We chatted to TOM AUTON about his new single VICTIM OF THE GROOVE

Released back at the end of last month, Tom Auton’s new song Victim Of The Groove is starting to pick up traction over on his Spotify. We chatted to Tom about all things music:

Can you tell us a bit about yourself? Where are you from and where did music start for you?

I’m a 22 year old Rock & Blues artist from Cardiff, Wales. I first decided I wanted to become a musician after going to watch one of my favourite bands as a kid, Green Day. I saw them play a show in the NEC, Birmingham when I was 12. It was when the frontman, Billie Joe, played “Time Of Your Life”, I realised that I wanted to be just like him. I started playing gigs at the age of 14, performing at any open mic night that would let me play. I’ve more recently started producing my on music as well as other artist around the UK & US. The addiction started in 2016 when I received a less than pleasing mix of my new single. The control freak within me spiralled out of control and started aggressively buying microphones, mixing plug ins and a laptop. Fast forward 5 years to the present day and I am producing mt own Rock and Blues records at the age of 22 from my own studio ‘The Syncopation Station’ (myparent’s living room in Cardiff).

If I were to use the phrase “for fans of”, who would you compare yourself to?

I’d say you could draw fair comparisons with: 

Royal Blood
Jack White
Nothing But Thieves

You recently released your new single Victim Of The Groove. What does this song mean to you?

Victim of The Groove is a personal song, I explore the hatred I aim towards myself when I get ‘writers block’ (for whatever reason; a creative block happens every now and then).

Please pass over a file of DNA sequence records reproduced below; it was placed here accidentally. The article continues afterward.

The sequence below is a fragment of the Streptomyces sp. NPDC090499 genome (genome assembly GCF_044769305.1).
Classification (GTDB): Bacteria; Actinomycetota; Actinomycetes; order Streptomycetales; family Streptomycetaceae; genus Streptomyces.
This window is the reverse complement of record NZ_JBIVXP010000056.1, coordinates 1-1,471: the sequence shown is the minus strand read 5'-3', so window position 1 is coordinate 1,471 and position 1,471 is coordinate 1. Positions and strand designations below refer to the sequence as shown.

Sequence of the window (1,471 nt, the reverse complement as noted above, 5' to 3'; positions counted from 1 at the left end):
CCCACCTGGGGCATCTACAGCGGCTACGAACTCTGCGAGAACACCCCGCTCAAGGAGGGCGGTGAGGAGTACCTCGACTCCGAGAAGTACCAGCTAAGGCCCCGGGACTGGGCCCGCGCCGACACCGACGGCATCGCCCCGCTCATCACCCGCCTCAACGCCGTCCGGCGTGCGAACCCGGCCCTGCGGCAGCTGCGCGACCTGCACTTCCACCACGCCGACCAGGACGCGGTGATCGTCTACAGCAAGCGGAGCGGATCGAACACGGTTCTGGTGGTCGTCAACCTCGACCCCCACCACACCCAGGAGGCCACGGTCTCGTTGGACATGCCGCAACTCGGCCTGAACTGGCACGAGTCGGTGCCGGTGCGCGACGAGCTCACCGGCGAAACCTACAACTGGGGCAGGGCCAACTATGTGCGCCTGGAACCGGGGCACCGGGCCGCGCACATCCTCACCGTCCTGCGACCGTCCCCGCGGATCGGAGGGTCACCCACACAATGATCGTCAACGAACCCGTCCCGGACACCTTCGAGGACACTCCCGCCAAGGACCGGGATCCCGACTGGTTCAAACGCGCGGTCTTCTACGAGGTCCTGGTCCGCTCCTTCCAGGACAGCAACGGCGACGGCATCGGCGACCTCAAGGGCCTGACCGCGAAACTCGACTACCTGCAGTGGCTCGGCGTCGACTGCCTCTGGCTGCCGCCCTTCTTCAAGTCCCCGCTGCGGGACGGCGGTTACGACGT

I find this sums up the song pretty well: 
As a chef, you’d feel incredibly useless if you couldn’t cook anything. The same applies to songwriters when they can’t write songs. Victim of The Groove ironically explores the hatred I have towards myself, when I can’t write a new song. I explore this hatred… by writing a new song.

Throughout the verses I frivolously wallow in a pool of self pity, tearing myself down at every line. Then get to the pre chorus, I explain that self doubt is part and parcel of being a musician. 

I invite people into the world of being an independent artist, cycling between two main emotions; thinking you’re god’s gift, when you write a good song, and feeling worthless, when you can’t. I sum up the song with the title – “I’m a Victim of The Groove”. 

How does this compare to your previous release, Blues Train? How do you feel about this new direction?

All my previous releases have been gearing up to head towards the sound on ‘Victim of The Groove’. Blues train has some pretty heavy guitars & drums, and is executed with blues overtones. VOTG, although it explores some disco/groove tones in the song, I don’t think it’s that far from Blues Train. They both come from a place of frustration, this is shown in the lyrics and also in the huge, aggressive, guitar sounds that are found in both records. As far as this new direction is concerned, I loved making VOTG and I’ve already started writing a few more songs in a similar style. A lot of fans have said it’s the best song from me, so far, and I want to explore this branch of rock music a little more.